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Long-term experiment

A long-term experiment is an experimental procedure that runs through a long period of time, in order to test a hypothesis or observe a phenomenon that takes place at an extremely slow rate.

Several agricultural field experiments have run for more than 100 years, but much shorter experiments may qualify as "long-term" in other disciplines. An experiment is "a set of actions and observations", implying that one or more treatments (fertilizer, subsidized school lunches, etc.) is imposed on the system under study. Long-term experiments therefore contrast with nonexperimental long-term studies in which manipulation of the system studied is impossible (Jupiter's Great Red Spot) or undesirable (field observations of chimpanzee behavior).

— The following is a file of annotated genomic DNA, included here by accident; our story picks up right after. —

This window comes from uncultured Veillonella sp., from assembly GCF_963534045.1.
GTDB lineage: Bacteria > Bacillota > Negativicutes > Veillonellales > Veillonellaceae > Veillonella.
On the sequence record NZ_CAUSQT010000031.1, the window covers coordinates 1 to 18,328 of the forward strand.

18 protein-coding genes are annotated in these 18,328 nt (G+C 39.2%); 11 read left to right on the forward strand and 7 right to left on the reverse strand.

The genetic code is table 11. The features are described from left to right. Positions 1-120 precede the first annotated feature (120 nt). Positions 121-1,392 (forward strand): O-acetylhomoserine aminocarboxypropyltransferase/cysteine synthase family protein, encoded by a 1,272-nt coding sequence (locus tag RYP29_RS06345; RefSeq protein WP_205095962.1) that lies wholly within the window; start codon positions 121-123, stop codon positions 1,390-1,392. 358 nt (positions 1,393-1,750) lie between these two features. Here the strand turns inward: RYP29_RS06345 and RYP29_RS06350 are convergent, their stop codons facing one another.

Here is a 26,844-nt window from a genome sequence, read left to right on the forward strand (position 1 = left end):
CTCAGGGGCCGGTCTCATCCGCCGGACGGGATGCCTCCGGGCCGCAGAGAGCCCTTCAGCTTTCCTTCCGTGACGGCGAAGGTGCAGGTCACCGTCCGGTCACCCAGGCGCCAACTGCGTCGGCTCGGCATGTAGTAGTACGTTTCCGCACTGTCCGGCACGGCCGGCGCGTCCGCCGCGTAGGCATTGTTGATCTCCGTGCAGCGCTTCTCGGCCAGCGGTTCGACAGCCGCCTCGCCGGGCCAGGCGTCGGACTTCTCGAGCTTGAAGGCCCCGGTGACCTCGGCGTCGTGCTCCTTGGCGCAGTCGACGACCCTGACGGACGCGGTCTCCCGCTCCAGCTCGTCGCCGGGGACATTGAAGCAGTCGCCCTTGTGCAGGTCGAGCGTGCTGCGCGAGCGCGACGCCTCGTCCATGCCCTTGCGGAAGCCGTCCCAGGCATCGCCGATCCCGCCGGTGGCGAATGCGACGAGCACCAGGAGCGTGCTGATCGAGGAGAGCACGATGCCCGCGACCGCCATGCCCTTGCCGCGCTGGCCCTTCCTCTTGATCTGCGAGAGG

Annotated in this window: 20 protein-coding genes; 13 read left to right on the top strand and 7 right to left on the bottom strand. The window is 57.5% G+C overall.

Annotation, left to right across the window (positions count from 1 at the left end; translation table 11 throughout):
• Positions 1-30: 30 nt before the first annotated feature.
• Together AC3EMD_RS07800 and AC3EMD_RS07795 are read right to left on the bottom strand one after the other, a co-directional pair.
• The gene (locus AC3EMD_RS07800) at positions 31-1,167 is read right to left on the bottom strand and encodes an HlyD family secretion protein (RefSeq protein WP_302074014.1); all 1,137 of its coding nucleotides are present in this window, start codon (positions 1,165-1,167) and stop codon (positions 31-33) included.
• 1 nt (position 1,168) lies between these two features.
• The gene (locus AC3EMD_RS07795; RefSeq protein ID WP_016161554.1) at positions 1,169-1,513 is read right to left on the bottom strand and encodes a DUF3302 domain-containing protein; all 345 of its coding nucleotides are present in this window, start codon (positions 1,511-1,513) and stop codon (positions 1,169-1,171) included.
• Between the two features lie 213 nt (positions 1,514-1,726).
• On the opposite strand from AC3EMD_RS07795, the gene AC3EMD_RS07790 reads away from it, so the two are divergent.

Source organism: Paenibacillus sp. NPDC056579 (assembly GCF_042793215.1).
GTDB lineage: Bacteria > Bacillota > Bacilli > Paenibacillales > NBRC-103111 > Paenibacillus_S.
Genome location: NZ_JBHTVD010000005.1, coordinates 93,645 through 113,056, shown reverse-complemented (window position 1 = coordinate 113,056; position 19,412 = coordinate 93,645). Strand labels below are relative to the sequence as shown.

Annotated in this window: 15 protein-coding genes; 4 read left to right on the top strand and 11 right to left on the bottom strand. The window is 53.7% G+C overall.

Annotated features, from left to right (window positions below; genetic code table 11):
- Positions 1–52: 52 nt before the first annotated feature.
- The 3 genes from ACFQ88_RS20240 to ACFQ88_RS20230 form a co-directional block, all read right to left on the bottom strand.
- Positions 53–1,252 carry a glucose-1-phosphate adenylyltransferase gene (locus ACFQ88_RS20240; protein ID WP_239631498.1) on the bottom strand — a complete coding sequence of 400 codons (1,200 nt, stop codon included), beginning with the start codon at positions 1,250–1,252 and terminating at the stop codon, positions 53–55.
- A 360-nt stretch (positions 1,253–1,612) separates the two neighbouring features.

The Oxford Electric Bell has been ringing at Oxford University since 1840, although there is some reason to believe it may be 15 years older.

The Beverly Clock at the University of Otago has been running since 1864.

The pitch drop experiment has been running at the University of Queensland since 1927.

The William James Beal Germination Experiment has been running since 1879. It is the oldest on-going experiment in botany. It is scheduled for completion in 2100.

The Godwin Plots experiment at the Wicken Fen reserve in Cambridgeshire, England, has been running since the 1920s and explores the differences between areas of vegetation which are never cut, and respectively all four, three or two years and every year.

Long-term experiments test the sustainability of different farming practices, as measured by yield trends over decades. Examples include the Rothamsted Experimental Station (1843–present), the Morrow Plots (1876–present) at the University of Illinois at Urbana-Champaign, the Magruder Plots (1892–present) at Oklahoma State University, Auburn's Old Rotation (1896–present), and the Haughley Experiment (1939-1982?).


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